Enes Kanter is entering his third year with the Oklahoma City Thunder after being acquired via trade on the back end of the 2014-15 NBA season. Kanter is in the second year of a four-year, $70 million dollar deal.
Kanter played in 82 games with the Thunder last season, with only one start. He posted 12.7 points and 8.1 rebounds in 21 minutes per game in the 2015-16 season. Players defended by Kanter last season averaged a 46.7 field goal percentage.
Defense has always been a primary issue for Kanter, and is statistically one of the worst post defenders in the league. Tim Kawakami even chose Kanter as No-Defense Sixth Man of the Year for his 2016 No-Defense team.
Every team in the NBA attacks Kanter in the pick-and-roll and almost automatically gets a good shot, as he is virtually useless in these spacial scenarios. He has an incredible amount of trouble moving his feet while defending the pick-and-roll and more often than not gets obliterated for it.
The Thunder were -5.7 worse defensively per 100 possessions with Kanter on the floor than when he was out. He also managed to tally just 33 blocks in 82 regular season games (1,721 minutes). It's almost as if he is in outer space during the Thunder defensive sequences.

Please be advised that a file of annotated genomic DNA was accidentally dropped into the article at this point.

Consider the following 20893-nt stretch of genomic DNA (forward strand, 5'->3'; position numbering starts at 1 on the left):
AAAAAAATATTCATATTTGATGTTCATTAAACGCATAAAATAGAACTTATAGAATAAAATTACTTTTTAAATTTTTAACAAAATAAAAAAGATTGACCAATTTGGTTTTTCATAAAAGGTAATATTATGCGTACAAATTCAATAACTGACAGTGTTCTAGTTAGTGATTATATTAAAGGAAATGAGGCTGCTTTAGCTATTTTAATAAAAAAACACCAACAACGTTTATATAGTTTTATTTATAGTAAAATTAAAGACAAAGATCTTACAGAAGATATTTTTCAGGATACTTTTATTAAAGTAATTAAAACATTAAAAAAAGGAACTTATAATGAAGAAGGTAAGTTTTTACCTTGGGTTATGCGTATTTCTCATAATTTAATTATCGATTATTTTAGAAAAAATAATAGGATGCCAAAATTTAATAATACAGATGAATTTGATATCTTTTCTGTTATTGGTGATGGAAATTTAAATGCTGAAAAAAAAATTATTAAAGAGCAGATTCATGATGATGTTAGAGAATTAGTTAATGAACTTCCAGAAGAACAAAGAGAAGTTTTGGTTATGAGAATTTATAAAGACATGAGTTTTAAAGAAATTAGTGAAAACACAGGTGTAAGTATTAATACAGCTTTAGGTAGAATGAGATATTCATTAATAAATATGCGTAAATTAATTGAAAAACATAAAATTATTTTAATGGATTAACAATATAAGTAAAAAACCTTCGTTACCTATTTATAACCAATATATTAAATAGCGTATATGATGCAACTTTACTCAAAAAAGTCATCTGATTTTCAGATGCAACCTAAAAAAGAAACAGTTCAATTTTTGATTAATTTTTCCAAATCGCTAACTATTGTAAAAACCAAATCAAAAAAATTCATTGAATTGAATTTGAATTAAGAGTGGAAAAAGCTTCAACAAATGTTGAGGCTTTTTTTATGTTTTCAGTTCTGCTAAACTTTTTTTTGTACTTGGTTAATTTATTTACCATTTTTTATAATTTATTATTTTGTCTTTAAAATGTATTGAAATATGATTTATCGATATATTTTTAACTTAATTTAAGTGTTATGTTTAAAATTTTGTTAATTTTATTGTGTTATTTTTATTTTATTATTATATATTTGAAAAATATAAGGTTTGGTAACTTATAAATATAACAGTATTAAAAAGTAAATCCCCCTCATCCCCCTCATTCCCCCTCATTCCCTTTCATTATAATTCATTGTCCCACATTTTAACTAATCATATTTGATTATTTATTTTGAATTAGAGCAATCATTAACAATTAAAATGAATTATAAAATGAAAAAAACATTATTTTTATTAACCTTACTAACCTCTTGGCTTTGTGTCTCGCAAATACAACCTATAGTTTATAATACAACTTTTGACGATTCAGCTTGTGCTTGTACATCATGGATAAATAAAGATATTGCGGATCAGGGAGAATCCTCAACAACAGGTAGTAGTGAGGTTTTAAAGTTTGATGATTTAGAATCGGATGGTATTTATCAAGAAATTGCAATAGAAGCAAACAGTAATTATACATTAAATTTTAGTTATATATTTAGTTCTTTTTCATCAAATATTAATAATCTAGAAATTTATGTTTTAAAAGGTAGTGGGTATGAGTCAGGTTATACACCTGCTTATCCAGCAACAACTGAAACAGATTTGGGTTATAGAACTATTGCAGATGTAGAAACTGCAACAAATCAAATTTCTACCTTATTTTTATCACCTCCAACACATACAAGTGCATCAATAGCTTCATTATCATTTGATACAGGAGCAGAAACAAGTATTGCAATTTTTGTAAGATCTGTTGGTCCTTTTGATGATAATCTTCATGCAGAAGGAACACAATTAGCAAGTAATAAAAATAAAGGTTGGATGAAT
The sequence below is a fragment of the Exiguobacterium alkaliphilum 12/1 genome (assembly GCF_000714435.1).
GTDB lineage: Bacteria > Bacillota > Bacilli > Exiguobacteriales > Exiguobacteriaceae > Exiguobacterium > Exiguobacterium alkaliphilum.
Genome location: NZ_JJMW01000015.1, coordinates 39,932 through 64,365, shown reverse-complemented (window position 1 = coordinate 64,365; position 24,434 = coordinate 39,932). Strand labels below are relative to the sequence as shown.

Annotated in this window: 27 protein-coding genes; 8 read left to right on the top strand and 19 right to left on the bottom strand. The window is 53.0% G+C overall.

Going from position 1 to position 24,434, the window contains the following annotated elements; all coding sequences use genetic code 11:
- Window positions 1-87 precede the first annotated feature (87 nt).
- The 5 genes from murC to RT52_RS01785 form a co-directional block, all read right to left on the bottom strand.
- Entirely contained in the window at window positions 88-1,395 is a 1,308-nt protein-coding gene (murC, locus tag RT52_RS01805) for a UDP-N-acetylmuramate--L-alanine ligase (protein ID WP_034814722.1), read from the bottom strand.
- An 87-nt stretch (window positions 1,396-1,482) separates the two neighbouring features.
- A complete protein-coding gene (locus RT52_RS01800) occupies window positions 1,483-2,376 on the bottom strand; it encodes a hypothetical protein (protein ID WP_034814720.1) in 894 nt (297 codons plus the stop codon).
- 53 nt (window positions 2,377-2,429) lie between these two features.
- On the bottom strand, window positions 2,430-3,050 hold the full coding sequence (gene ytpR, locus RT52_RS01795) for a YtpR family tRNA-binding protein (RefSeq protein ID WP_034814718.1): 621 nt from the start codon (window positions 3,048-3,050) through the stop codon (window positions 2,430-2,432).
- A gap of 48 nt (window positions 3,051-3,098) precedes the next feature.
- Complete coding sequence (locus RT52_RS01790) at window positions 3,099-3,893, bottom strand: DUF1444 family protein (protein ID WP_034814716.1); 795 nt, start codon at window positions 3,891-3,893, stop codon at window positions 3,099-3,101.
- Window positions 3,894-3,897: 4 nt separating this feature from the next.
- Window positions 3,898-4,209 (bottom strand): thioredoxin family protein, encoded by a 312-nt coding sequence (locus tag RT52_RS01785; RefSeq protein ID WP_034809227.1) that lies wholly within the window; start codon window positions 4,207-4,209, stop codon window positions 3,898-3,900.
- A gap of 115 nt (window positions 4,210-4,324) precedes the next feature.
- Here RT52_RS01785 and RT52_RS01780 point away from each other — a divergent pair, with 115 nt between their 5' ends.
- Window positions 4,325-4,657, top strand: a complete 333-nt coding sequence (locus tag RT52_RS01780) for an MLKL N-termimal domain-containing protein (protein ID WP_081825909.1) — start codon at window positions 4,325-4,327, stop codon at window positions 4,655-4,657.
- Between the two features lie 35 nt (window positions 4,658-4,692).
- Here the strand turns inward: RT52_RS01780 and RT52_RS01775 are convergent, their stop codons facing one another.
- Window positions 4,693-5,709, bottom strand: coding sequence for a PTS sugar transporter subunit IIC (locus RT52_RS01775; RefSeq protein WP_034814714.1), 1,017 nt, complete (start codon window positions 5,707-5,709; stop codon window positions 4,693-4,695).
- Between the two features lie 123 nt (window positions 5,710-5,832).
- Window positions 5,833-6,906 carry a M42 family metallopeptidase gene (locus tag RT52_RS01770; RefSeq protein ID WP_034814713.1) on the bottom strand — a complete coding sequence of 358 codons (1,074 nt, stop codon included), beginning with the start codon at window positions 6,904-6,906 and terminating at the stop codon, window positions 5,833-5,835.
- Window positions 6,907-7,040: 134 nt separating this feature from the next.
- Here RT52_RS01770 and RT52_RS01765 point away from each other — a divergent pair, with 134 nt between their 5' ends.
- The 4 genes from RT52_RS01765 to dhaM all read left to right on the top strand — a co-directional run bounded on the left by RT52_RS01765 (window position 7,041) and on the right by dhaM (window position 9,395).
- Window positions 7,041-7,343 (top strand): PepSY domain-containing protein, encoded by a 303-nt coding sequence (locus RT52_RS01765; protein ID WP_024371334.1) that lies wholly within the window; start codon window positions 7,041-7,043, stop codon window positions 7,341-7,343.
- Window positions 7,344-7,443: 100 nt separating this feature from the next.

For all of the liability that Enes Kanter is on defense, he sure does make a hell of an offensive weapon, and Russell Westbrook seems to trusts him down low. Still, Kanter will have to do more on the defensive end of the floor to earn the trust of his coach. Billy Donovan only started Kanter one game last season, his defense being a red flag and the most likely reason for holding Kanter back.
Through the preseason so far, Kanter is averaging 26.5 points per game on 65.6% shooting and 9 rebounds. These numbers are impressive, although both games were high scoring affairs against non-NBA opponents in Spain. It is best to wait before assuming he is going to hit what Michael Scott would call "Threat Level Midnight" this season. (Sorry, Toby).
It is also worth noting that the Thunder acquired Joffrey Lauvergne from the Denver Nuggets in exchange for two protected 2017 second round draft picks. If there is any player on the roster to put a dent in Kanter's role with the team over the course of the season, it would be Lauvergne.
Enes Kanter is not a bad NBA player, he is actually a really good and fun player and a great teammate. He just struggles with defense and it does not seem like it will change anytime soon, so the Thunder need to be prepared to suffer the consequences.
The silver lining for Enes Kanter, and the Thunder, is that Donovan's scheme requires very little real defensive prowess for big men (the guards have more pressure) and Kanter will likely continue to expand his offensive role this year.